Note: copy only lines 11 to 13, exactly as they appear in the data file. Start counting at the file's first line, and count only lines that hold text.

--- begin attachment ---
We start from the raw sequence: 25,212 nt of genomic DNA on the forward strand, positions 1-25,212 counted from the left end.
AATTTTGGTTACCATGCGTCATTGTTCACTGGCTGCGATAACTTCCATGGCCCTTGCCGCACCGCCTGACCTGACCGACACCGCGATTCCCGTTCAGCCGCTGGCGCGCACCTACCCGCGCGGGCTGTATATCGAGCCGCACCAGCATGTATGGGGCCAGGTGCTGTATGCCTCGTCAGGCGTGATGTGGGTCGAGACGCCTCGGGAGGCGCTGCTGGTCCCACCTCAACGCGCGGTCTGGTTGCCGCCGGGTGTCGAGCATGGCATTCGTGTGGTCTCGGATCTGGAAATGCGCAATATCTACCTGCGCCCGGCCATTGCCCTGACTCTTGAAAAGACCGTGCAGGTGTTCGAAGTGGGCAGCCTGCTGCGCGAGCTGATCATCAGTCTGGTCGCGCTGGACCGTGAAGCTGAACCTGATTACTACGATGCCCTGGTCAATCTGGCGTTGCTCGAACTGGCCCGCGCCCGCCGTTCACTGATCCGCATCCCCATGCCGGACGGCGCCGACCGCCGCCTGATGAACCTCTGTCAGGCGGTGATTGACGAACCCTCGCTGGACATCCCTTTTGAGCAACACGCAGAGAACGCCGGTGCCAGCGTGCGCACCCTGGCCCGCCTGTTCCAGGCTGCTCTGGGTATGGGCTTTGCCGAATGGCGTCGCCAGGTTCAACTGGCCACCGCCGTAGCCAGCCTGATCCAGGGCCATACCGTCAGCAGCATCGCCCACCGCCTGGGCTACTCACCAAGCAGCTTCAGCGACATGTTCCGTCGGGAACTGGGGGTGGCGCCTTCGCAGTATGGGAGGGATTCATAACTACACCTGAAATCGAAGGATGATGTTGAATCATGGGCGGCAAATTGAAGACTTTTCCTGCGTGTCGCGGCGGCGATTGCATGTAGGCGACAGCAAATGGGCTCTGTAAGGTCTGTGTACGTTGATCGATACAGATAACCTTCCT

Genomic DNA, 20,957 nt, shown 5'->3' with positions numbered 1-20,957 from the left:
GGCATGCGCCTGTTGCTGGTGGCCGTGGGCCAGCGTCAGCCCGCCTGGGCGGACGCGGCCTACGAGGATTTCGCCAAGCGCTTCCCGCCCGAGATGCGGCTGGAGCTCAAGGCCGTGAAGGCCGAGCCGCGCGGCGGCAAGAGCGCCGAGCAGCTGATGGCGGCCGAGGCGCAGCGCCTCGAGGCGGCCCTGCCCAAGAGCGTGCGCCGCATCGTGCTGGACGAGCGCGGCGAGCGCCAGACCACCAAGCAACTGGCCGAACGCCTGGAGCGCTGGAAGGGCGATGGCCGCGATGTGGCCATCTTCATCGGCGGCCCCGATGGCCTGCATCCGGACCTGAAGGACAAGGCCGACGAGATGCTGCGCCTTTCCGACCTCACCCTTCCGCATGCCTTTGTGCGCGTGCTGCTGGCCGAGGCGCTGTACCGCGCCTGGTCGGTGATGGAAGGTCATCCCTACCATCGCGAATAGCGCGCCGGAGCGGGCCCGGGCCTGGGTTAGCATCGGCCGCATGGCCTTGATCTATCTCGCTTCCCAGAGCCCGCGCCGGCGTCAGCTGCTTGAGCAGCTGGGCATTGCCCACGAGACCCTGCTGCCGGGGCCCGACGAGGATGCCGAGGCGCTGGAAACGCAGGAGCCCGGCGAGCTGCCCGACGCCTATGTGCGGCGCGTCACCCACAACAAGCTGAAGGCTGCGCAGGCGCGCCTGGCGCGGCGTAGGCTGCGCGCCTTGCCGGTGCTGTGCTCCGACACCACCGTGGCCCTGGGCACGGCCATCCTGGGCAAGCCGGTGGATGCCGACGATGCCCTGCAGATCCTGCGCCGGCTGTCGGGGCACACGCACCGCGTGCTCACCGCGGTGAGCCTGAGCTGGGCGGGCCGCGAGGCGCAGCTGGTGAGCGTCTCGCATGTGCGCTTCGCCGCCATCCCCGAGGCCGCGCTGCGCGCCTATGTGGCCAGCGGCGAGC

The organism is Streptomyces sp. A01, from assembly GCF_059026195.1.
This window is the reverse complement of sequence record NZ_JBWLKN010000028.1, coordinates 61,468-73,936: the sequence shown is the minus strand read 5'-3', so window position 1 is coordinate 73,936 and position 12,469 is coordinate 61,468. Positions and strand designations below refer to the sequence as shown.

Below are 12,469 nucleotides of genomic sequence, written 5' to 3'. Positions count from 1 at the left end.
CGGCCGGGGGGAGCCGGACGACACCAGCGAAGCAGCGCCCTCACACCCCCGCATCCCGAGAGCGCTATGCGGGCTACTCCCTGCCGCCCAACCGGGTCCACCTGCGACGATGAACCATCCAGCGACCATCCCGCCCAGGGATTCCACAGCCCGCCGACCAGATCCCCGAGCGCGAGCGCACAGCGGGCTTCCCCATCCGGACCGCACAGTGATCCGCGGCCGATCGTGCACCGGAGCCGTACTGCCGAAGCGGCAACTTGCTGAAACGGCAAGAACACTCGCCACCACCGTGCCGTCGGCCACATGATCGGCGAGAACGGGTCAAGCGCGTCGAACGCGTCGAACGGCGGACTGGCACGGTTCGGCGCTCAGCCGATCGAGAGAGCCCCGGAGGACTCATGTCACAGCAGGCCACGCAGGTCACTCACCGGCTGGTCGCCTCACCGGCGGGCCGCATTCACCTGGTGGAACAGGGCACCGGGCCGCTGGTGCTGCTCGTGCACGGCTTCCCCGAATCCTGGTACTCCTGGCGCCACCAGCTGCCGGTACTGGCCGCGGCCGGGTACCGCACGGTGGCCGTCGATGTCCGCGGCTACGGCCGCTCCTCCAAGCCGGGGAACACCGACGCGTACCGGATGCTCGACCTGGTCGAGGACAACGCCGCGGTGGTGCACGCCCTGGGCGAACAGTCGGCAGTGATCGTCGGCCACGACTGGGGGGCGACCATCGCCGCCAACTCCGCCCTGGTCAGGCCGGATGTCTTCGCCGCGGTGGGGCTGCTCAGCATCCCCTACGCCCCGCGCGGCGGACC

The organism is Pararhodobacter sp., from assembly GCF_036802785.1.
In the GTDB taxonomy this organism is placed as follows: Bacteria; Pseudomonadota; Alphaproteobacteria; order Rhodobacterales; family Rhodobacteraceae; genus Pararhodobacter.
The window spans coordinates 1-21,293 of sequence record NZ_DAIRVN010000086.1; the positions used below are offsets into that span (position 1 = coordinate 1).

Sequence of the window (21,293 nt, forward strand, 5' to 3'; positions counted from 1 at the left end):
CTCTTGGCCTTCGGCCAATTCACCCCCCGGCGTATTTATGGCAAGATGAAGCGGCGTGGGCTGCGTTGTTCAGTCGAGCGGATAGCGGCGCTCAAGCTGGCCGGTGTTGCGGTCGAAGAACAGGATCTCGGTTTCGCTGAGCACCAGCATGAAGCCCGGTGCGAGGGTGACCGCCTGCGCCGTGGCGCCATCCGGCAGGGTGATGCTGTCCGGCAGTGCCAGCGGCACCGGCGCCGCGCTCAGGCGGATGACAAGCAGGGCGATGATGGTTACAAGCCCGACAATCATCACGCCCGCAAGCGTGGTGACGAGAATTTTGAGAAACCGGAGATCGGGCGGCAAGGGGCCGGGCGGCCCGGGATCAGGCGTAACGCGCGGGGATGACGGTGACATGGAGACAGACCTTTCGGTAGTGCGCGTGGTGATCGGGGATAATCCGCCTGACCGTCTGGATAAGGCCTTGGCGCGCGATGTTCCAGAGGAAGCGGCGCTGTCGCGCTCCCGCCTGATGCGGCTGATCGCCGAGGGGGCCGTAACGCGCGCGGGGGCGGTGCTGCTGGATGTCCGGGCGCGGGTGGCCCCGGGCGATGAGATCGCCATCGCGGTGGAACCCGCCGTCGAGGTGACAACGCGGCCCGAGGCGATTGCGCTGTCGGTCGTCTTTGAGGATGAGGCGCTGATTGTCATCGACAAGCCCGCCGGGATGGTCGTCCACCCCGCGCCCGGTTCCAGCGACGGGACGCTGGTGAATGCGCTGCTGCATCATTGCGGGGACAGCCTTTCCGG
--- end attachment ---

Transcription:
The window spans coordinates 1-21,293 of sequence record NZ_DAIRVN010000086.1; the positions used below are offsets into that span (position 1 = coordinate 1).

Sequence of the window (21,293 nt, forward strand, 5' to 3'; positions counted from 1 at the left end):
CTCTTGGCCTTCGGCCAATTCACCCCCCGGCGTATTTATGGCAAGATGAAGCGGCGTGGGCTGCGTTGTTCAGTCGAGCGGATAGCGGCGCTCAAGCTGGCCGGTGTTGCGGTCGAAGAACAGGATCTCGGTTTCGCTGAGCACCAGCATGAAGCCCGGTGCGAGGGTGACCGCCTGCGCCGTGGCGCCATCCGGCAGGGTGATGCTGTCCGGCAGTGCCAGCGGCACCGGCGCCGCGCTCAGGCGGATGACAAGCAGGGCGATGATGGTTACAAGCCCGACAATCATCACGCCCGCAAGCGTGGTGACGAGAATTTTGAGAAACCGGAGATCGGGCGGCAAGGGGCCGGGCGGCCCGGGATCAGGCGTAACGCGCGGGGATGACGGTGACATGGAGACAGACCTTTCGGTAGTGCGCGTGGTGATCGGGGATAATCCGCCTGACCGTCTGGATAAGGCCTTGGCGCGCGATGTTCCAGAGGAAGCGGCGCTGTCGCGCTCCCGCCTGATGCGGCTGATCGCCGAGGGGGCCGTAACGCGCGCGGGGGCGGTGCTGCTGGATGTCCGGGCGCGGGTGGCCCCGGGCGATGAGATCGCCATCGCGGTGGAACCCGCCGTCGAGGTGACAACGCGGCCCGAGGCGATTGCGCTGTCGGTCGTCTTTGAGGATGAGGCGCTGATTGTCATCGACAAGCCCGCCGGGATGGTCGTCCACCCCGCGCCCGGTTCCAGCGACGGGACGCTGGTGAATGCGCTGCTGCATCATTGCGGGGACAGCCTTTCCGG